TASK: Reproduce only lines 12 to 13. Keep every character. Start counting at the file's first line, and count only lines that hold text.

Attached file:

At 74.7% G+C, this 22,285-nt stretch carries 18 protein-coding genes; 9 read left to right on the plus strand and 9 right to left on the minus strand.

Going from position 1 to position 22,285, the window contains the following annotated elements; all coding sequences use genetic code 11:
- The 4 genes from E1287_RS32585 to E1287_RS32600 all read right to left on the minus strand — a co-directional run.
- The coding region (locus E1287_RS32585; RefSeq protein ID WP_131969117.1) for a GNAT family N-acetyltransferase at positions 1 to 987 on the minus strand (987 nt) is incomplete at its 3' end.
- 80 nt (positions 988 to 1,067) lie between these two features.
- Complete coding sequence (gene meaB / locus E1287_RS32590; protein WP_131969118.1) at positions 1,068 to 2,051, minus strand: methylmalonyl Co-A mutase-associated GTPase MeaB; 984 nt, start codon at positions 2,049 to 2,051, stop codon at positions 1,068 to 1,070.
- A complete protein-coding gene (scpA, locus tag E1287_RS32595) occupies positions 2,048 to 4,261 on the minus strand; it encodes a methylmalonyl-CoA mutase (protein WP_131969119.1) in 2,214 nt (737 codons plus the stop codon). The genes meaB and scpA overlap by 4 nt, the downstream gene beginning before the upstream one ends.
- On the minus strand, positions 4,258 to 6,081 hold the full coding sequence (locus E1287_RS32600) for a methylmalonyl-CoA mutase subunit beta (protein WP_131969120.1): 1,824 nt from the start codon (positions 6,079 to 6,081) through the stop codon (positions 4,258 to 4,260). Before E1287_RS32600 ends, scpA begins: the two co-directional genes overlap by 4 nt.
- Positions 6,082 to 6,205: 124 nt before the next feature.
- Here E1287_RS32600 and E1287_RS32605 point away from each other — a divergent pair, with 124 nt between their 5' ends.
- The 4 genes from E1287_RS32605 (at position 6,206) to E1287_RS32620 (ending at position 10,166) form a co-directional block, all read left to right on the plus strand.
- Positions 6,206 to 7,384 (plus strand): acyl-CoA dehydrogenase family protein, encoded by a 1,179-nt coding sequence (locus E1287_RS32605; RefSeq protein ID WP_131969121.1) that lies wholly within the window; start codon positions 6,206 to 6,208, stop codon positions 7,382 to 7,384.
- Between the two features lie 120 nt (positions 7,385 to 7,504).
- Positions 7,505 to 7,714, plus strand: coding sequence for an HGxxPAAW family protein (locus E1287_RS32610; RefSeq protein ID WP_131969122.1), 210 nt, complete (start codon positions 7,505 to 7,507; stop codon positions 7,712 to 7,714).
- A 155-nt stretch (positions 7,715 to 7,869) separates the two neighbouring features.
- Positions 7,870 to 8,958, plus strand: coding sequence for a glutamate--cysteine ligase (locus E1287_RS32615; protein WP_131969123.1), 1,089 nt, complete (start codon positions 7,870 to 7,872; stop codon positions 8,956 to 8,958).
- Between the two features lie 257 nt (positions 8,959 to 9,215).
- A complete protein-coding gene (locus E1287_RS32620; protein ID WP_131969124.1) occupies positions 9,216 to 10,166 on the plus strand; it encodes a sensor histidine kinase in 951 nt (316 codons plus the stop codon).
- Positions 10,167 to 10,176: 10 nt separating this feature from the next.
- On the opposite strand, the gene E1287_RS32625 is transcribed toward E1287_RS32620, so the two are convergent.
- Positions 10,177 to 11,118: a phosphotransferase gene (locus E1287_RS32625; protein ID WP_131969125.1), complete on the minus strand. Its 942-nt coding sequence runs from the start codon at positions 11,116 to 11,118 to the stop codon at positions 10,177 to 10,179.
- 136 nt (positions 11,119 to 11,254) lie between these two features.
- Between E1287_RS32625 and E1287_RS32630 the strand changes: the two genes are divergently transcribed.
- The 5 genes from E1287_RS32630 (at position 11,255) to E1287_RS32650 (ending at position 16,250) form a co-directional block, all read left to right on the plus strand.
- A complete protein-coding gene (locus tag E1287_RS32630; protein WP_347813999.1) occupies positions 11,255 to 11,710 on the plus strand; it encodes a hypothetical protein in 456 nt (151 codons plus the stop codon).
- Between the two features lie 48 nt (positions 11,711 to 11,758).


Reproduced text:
- Positions 6,206 to 7,384 (plus strand): acyl-CoA dehydrogenase family protein, encoded by a 1,179-nt coding sequence (locus E1287_RS32605; RefSeq protein ID WP_131969121.1) that lies wholly within the window; start codon positions 6,206 to 6,208, stop codon positions 7,382 to 7,384.
- Between the two features lie 120 nt (positions 7,385 to 7,504).